So now I have this folk-type group, in which all of the members feel pretty much the same way about all of that. We do nice songs – which does not necessarily mean slow or quiet songs. We do songs that are meaningful, for any number of many reasons. We do not do any protest songs. We try to do nothing that could offend anyone or put any negative thoughts in people’s minds, while still managing not to be musically wimpy.
We do music that will make people forget about their problems because: (a) the songs either have meaning, so you can identify with them for some reason, or, if not, then they’re songs you may remember from your past, so there’s an element of nostalgia (which, I guess, could be a way of being meaningful); and (b) our arrangements are intricate, complex, unusual and unique (and everyone plays really well), which keeps listeners’ minds engaged, even if they don’t realize it, or know why that’s happening – or that it’s happening.
And, of equal importance, I do comedy in between all the songs. But it’s an old-fashioned style of comedy. It’s not at all old-fashioned in its content, but in that it’s completely non-offensive (again, without being wimpy). It’s all original, too, so no one has ever heard it before, and it’s not jokes (as in, “A guy goes into a bar …”), but, rather, stories, which have lots of internal jokes, plus a pay-off at the end; or observations about funny aspects of life. And there’s nothing I say that’s aimed at any person or group of people in any negative way.
And I don’t use any so-called “dirty words” (I mean, not on stage, anyway) – and if you’ve been to a comedy club during the past 20 years or so, you know that it is apparently a comedy-club law that you must use the F-word in some form, every 30 seconds, plus all the others – body parts, bodily functions, racial and sexual slurs, etc. – as often as possible. And the stories and jokes I tell are intellectual, but without being snooty, so I’m never talking down to anyone, yet never insulting anyone by dumbing it down, either – while still engaging people’s brains (at least a little) – which is part of the goal of making them forget everything else while they’re there.
So, altogether, it’s what I call doing “the whole show.” In other words, there’s not a moment of down time to let people slip back into real life. There’s no fumbling around in between songs, trying to think of what comes next; standing there drinking water (always hugely entertaining, right?), tuning guitars for minutes at a time without saying anything – all of the stuff that drives me crazy about most newer performers, and many older ones, and makes audiences uncomfortable, which, obviously, would be counter-productive to my goal.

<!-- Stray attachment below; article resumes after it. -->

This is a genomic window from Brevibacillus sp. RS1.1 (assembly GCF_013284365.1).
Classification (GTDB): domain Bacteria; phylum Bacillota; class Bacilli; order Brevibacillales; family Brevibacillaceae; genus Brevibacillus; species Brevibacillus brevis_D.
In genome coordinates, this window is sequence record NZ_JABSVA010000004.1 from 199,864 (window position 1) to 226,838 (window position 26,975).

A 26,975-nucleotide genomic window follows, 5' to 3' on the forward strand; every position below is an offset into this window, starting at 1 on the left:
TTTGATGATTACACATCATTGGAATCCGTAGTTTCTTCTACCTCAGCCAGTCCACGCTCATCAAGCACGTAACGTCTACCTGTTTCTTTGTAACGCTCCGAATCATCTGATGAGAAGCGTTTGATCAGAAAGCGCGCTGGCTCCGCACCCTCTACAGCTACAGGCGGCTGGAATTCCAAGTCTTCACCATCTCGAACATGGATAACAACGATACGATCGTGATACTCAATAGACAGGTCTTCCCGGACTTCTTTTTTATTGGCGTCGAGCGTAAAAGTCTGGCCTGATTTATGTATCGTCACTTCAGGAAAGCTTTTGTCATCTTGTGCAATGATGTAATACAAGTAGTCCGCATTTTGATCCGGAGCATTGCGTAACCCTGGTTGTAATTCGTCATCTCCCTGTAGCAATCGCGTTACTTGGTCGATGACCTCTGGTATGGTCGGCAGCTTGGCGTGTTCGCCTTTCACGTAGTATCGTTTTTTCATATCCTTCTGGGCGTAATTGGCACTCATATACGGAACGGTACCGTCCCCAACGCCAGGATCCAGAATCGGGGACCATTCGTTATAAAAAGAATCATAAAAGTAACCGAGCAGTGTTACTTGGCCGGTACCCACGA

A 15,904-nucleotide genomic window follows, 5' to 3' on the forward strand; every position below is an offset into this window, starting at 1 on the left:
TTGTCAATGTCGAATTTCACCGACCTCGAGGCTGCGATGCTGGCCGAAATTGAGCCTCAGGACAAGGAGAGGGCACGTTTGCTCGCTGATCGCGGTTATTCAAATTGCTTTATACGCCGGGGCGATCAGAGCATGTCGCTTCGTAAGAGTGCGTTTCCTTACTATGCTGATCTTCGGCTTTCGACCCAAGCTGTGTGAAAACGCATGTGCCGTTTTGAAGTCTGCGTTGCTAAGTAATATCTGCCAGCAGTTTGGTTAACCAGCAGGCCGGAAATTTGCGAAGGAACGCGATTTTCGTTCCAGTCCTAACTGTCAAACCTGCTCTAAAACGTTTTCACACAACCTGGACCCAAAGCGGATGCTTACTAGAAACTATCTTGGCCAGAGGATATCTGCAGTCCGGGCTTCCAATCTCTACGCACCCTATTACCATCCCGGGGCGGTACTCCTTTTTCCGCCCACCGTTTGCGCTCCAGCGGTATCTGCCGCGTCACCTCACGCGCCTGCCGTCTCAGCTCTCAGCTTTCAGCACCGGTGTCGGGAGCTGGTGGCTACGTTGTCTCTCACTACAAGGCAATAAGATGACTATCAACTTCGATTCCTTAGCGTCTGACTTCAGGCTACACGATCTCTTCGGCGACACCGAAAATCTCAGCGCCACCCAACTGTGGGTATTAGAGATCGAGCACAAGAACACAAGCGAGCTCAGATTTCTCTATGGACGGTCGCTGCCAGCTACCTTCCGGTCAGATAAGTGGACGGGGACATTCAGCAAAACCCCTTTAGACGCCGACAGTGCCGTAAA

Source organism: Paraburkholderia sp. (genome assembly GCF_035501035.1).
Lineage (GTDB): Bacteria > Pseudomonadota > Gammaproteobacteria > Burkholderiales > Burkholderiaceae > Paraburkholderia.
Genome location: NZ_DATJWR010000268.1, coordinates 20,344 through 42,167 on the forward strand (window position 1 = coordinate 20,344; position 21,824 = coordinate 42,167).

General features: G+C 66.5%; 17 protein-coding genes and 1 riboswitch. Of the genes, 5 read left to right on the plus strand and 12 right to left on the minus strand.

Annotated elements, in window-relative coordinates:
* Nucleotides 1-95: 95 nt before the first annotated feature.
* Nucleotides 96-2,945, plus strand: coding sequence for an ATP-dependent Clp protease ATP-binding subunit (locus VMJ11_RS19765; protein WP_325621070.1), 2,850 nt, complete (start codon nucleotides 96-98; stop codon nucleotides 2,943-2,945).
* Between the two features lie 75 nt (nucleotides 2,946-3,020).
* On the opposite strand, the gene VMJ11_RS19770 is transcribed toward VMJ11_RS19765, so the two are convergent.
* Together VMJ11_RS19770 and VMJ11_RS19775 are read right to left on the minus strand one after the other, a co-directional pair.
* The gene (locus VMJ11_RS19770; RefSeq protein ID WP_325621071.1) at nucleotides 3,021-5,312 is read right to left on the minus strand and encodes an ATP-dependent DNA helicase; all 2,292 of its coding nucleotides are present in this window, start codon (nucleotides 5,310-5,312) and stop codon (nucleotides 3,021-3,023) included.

The combination of all of this does seem to have a calming effect on our audiences. They are happy while they are there, and that’s the most I can hope for. And if they stay happy for a while afterward, that’s a big bonus. I can see their faces from the stage. I can hear the buzz after the show and at intermission. I see people hanging around long after the show, talking to each other. I get calls and e-mails from audience members – friends and strangers alike – afterwards with much positive feedback.
I hear from many people about how good our shows make them feel, and that’s extremely gratifying for me. I have received notes from a few people that have said one show or another was, for instance, the highlight of their whole summer. And if the show had made them nervous or anxious, I’m fairly certain they would not have felt that way.
My current approach to performing also represents some big changes in my life and outlook that took place between the time I stopped performing the first time and started again a few years ago. And while I do what I do for the sake of the audiences, the audiences’ reactions do no one more good than me.
David Budin has worked as a professional musician since the age of 12. He was a member of the rock group that eventually led to Bruce Springsteen and the E Street Band, and he jammed onstage with artists including Jimi Hendrix, Janis Joplin and Jim Morrison. Since the early 1980s, he has also worked as a journalist and author, writing more than 800 articles for national and regional publications, concentrating mainly on music and popular culture. He is currently writing two books on an era of pop music history.